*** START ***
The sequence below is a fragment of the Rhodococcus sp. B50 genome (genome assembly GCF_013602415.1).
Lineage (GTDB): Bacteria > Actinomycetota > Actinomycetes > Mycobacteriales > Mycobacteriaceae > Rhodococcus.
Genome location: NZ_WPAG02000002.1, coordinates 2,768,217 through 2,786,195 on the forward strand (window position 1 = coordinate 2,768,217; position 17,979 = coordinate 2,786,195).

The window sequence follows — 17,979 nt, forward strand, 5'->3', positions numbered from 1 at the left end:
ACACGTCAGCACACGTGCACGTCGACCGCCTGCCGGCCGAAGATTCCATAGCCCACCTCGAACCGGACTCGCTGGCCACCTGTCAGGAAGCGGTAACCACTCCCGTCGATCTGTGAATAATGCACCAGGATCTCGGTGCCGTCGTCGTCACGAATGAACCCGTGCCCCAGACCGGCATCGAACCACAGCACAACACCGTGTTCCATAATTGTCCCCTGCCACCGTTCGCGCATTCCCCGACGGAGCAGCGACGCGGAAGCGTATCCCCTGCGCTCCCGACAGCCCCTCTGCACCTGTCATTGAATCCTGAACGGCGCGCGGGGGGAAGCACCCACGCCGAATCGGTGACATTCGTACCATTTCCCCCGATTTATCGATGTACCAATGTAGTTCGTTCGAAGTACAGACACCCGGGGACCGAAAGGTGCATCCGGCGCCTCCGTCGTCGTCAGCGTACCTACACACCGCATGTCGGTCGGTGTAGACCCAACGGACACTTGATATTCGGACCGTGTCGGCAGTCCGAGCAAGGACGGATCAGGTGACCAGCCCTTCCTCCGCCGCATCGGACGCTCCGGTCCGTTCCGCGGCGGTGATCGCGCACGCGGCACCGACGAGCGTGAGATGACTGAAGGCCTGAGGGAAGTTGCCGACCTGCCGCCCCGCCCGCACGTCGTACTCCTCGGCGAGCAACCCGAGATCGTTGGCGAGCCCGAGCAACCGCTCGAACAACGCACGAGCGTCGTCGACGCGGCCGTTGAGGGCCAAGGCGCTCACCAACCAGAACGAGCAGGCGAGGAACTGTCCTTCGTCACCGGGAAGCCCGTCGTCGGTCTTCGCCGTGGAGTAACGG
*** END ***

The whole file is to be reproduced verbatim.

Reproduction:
The sequence below is a fragment of the Rhodococcus sp. B50 genome (genome assembly GCF_013602415.1).
Lineage (GTDB): Bacteria > Actinomycetota > Actinomycetes > Mycobacteriales > Mycobacteriaceae > Rhodococcus.
Genome location: NZ_WPAG02000002.1, coordinates 2,768,217 through 2,786,195 on the forward strand (window position 1 = coordinate 2,768,217; position 17,979 = coordinate 2,786,195).

The window sequence follows — 17,979 nt, forward strand, 5'->3', positions numbered from 1 at the left end:
ACACGTCAGCACACGTGCACGTCGACCGCCTGCCGGCCGAAGATTCCATAGCCCACCTCGAACCGGACTCGCTGGCCACCTGTCAGGAAGCGGTAACCACTCCCGTCGATCTGTGAATAATGCACCAGGATCTCGGTGCCGTCGTCGTCACGAATGAACCCGTGCCCCAGACCGGCATCGAACCACAGCACAACACCGTGTTCCATAATTGTCCCCTGCCACCGTTCGCGCATTCCCCGACGGAGCAGCGACGCGGAAGCGTATCCCCTGCGCTCCCGACAGCCCCTCTGCACCTGTCATTGAATCCTGAACGGCGCGCGGGGGGAAGCACCCACGCCGAATCGGTGACATTCGTACCATTTCCCCCGATTTATCGATGTACCAATGTAGTTCGTTCGAAGTACAGACACCCGGGGACCGAAAGGTGCATCCGGCGCCTCCGTCGTCGTCAGCGTACCTACACACCGCATGTCGGTCGGTGTAGACCCAACGGACACTTGATATTCGGACCGTGTCGGCAGTCCGAGCAAGGACGGATCAGGTGACCAGCCCTTCCTCCGCCGCATCGGACGCTCCGGTCCGTTCCGCGGCGGTGATCGCGCACGCGGCACCGACGAGCGTGAGATGACTGAAGGCCTGAGGGAAGTTGCCGACCTGCCGCCCCGCCCGCACGTCGTACTCCTCGGCGAGCAACCCGAGATCGTTGGCGAGCCCGAGCAACCGCTCGAACAACGCACGAGCGTCGTCGACGCGGCCGTTGAGGGCCAAGGCGCTCACCAACCAGAACGAGCAGGCGAGGAACTGTCCTTCGTCACCGGGAAGCCCGTCGTCGGTCTTCGCCGTGGAGTAACGG